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Haven't made much progress lately; I've been working on my other project. We just raced the '65 Corvair in the 24 Hours of LeMons (a junker car race here in the 'states). We had huge carb problems, etc, and had to do lots of improvisation, since the rules for that race strictly limit the cost of the car and all repairs to under $500 (something like 300GBP) (Safety equipment such as brakes, fuel lines, roll cage, etc don't count towards the limit).

5th, 6th, and 7th pictures here -- the blue penguin corvair:
http://blog.caranddriver.com/l.....0-and-a-55-chevolvo/

Anyways, I'm back to working on the MM. I should be picking up my engine in a few weeks. In the meantime, I'm finishing up the suspension and subframes. And preparing a shopping list for some of the things I'll need once the engine is here.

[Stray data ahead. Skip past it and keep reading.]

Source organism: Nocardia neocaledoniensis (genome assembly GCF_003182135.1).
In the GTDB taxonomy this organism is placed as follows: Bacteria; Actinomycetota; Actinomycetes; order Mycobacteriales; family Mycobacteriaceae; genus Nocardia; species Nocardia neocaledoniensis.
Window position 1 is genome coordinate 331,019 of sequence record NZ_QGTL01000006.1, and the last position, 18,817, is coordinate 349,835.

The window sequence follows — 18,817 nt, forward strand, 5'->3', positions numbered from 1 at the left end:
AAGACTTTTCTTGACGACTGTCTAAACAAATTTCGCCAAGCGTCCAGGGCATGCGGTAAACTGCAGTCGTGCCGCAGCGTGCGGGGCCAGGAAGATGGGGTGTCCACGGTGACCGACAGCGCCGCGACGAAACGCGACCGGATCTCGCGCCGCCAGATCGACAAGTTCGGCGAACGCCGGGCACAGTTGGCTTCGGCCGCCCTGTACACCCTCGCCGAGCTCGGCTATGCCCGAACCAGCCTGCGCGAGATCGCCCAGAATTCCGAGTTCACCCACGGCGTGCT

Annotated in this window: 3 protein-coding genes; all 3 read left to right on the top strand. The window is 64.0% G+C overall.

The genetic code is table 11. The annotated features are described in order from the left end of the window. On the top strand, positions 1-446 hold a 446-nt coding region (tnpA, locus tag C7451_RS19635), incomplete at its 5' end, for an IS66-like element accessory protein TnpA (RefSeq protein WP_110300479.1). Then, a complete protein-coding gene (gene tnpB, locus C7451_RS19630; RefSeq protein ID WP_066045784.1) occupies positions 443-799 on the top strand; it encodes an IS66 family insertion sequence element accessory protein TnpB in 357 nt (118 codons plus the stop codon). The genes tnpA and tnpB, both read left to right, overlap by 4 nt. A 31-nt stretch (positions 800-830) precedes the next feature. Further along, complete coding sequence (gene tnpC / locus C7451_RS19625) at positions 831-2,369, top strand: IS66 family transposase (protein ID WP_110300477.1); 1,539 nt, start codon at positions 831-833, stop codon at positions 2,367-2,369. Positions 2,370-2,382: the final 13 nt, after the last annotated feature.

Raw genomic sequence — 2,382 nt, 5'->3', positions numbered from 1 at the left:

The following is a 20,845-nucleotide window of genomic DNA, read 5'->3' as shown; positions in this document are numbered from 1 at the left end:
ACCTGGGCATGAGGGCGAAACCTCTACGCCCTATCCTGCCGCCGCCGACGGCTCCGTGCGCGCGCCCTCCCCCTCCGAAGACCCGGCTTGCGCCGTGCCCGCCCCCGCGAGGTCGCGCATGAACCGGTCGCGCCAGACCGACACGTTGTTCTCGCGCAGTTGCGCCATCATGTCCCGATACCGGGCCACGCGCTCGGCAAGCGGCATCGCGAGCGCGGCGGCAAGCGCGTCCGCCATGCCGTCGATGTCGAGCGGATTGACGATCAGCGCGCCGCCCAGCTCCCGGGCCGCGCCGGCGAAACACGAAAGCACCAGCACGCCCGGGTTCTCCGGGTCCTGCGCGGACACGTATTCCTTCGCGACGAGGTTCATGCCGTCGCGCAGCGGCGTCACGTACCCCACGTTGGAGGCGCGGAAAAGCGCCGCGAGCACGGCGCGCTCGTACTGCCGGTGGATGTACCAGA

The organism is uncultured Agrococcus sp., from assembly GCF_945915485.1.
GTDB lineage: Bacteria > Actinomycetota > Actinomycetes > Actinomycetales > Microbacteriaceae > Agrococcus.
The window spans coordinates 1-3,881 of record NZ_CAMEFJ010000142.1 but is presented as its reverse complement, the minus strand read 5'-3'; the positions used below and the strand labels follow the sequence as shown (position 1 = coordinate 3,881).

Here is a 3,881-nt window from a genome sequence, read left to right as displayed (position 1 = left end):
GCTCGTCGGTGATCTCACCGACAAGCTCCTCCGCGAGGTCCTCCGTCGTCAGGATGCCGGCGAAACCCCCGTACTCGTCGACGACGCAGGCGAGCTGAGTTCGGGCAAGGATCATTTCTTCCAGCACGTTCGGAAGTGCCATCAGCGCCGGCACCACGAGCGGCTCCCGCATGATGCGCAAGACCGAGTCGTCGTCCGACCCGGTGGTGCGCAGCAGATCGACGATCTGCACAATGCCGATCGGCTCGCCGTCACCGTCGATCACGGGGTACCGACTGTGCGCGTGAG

My next thought process is for fueling. I'm thinking an electric pump, and into a weber, I am aiming for 3psi. I'm thinking to get a 4-5 psi pump at the tank, then running that into a 3psi regulator right before the carb. I really need to lock myself into deciding between a normal truck/van fuel tank, or fitting a fuel cell. This choice will be a bit easier once I can get the shell flipped and make some measurements.

Anyone else out there running non-truck/van tanks in their MM's?
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Brian
Posted on: September 26th, 2013, 05:41:13 Quote Report to Moderator
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I haven't been posting many updates, because there hasn't been much exciting to see. Here are a few things, so far, though.

I've gotten the rear subframe assembled, except for brake plumbing/parking brake cables.